"My lady," he began courteously, "I thank you once again for all the help and care you have granted us. You risked your life by treating me and my companions, and we will forever be in your debt."

"Hmpf," the elderly woman made, sounding rather unimpressed. "If you really wanted to thank me, boy, you would stay a bit longer. You are not hale yet, and I do not enjoy patching people up to watch them fall apart once more a few days later."

Aragorn smiled again, but determination was plain to see on his face.
"I am sorry, my lady, but that is a wish we cannot satisfy. We need to get back to Mirkwood as soon as possible." He looked at the healer, doing his best to appear earnest and sincere. "We will be fine, I promise. Elves heal quickly, and so do most of my kin. You are right, they are far from healed, but they will be just fine with time. I promise you that I won't let them tear your stitches or something similarly foolish."

"And who, Master Ranger, will be looking after you?" the woman demanded to know.

"I'm sure I'll find someone," Aragorn smiled. "Once again, thank you, my lady. We owe you our lives."

"You owe me nothing," Thesieni shook her head. "You and your companions did more than I by far." She shook her head slightly and gave Aragorn a last, disapproving look. "Go then if you must, boy. But I will assume no responsibility for any relapses any of you might suffer!"

She didn't wait for Aragorn to say anything but simply turned on her heel and disappeared back into the house, mumbling something about stubborn rangers and elves. Sero watched her go with a small smile before he turned back to the younger man.

"She likes you and the others, lad," he told Aragorn. "I have watched her rip out the hearts of older and more eloquent men than you and eat them for breakfast because they ignored her recommendations."

Aragorn looked at the grey haired man, a slightly uneasy smile on his lips.
"Surely you are speaking metaphorically."

Sero merely looked at him expressionlessly, and Aragorn decided with a small shudder that there were things he really didn't want to know. He turned back to the horses, surveying the men that were gathered in the street. He frowned slightly and turned back to the grey haired man.
"Where is Laenro?"

Sero grimaces and didn't answer for several seconds, and Aragorn realised that he hadn't seen the brown haired man since the day Girion had died. They had always talked to Sero or a few of his officers; Laenro hadn't shown himself for days. Finally the grey haired man looked up at Aragorn, sadness in his eyes, mixed with another emotion the ranger couldn't identify.

"He … is taking his sister's death very hard," Sero began haltingly. "He is working night and day to put a provisory council of some sort together, even though that will take some time yet." The man took a deep breath and looked Aragorn in the eye. "He doesn't want to see any of you, ever again."

The dark haired ranger lowered his head, suddenly thanking the Valar that Cendan and his second-in-command had moved off to the side to talk to some soldiers who had appeared in the street, attracted by the commotion.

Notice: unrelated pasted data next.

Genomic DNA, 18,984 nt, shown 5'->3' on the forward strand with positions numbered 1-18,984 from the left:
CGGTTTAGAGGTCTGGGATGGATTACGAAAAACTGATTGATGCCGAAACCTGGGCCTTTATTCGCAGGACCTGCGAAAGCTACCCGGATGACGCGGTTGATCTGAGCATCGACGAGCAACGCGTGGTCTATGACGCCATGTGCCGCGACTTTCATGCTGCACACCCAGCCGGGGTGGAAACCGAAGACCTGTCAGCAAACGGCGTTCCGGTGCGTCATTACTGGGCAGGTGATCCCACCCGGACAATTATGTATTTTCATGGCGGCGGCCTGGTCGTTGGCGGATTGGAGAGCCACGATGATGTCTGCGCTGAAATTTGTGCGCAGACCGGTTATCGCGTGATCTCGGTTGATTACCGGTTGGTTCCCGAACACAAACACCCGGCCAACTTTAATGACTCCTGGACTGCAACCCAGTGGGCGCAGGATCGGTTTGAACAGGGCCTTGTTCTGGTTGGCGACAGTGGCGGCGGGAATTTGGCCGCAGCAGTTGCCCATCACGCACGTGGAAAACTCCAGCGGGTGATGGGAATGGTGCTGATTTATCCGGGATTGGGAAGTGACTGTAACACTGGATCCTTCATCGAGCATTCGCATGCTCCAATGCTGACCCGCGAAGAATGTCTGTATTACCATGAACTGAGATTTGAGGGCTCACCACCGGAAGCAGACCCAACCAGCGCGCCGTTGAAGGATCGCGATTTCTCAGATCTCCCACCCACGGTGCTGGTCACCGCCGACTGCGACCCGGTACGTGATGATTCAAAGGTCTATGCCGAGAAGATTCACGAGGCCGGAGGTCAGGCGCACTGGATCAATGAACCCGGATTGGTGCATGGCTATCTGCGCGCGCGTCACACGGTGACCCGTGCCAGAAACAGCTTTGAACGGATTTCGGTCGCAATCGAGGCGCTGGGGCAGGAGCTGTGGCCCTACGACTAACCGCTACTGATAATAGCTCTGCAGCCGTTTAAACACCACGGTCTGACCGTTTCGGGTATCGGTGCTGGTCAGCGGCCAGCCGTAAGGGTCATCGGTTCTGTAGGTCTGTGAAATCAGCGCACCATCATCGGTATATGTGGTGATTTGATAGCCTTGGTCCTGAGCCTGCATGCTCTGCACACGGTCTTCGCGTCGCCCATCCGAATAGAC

"Oh," he said softly. "I understand. He blames us for her death."

"Yes," Sero answered frankly. "But that is only part of it, I think. I have known him for most of his life, and, above all, he feels guilty, guilty that he is still alive and Ethoani is not. He thinks that he, as her older brother, should have died in her stead, no matter how irrational that wish may be. To see you and especially the elves is simply too painful."

Aragorn nodded curtly, the distinct feeling that Laenro had every right to blame them beginning to spread inside of him.
"I see," he retorted as evenly as he could.

"I don't think you do, boy," Sero shook his head, smiling slightly when the young man raised his head, surprise and maybe a little indignation on his face.

"That is the grief talking, Strider," he added calmly. "As I said, I've known him for a long time. Laenro has always had a quick temper and has been prone to speaking without thinking. A part of him blames you, yes, but a larger part blames himself. He's always tried to protect his sister, especially after her fiancé's death, and now he feels that he has failed her – and who knows, perhaps he is right. Perhaps we could have done something to save her, but that is something we will never know. Deep in his heart he believes that what happened is not your fault and that Ethoani made a choice she never regretted, and that is all that is truly important. With time, he will accept that. Just … not now."

"What about you?" Aragorn asked softly, silver eyes serious and tense in his face. "Do you think it was our fault?"

Sero looked at him for a few moments and finally shook his head slowly.

"No," he replied just as softly. "No, I do not. You cannot take something that is not there, after all." He met the ranger's questioning eyes evenly. "She was already dead when they caught her, ranger. She had been dead for a long time, ever since she watched Ciran die. It would have come to this no matter what – sooner or later. Everything that was her died that day, and all Girion's men killed was what little was still left. No, I do not blame you."

"Thank you," a soft voice to their left spoke up before Aragorn could say anything, and both men turned around sharply.

In front of them stood Legolas who had walked back from the other elves who were visible at the horses, the twins looking strangely satisfied, while Glorfindel looked mildly amused and Celylith decidedly unhappy. The elven prince gave Sero a tiny bow and inclined his head as much as his pounding skull would allow.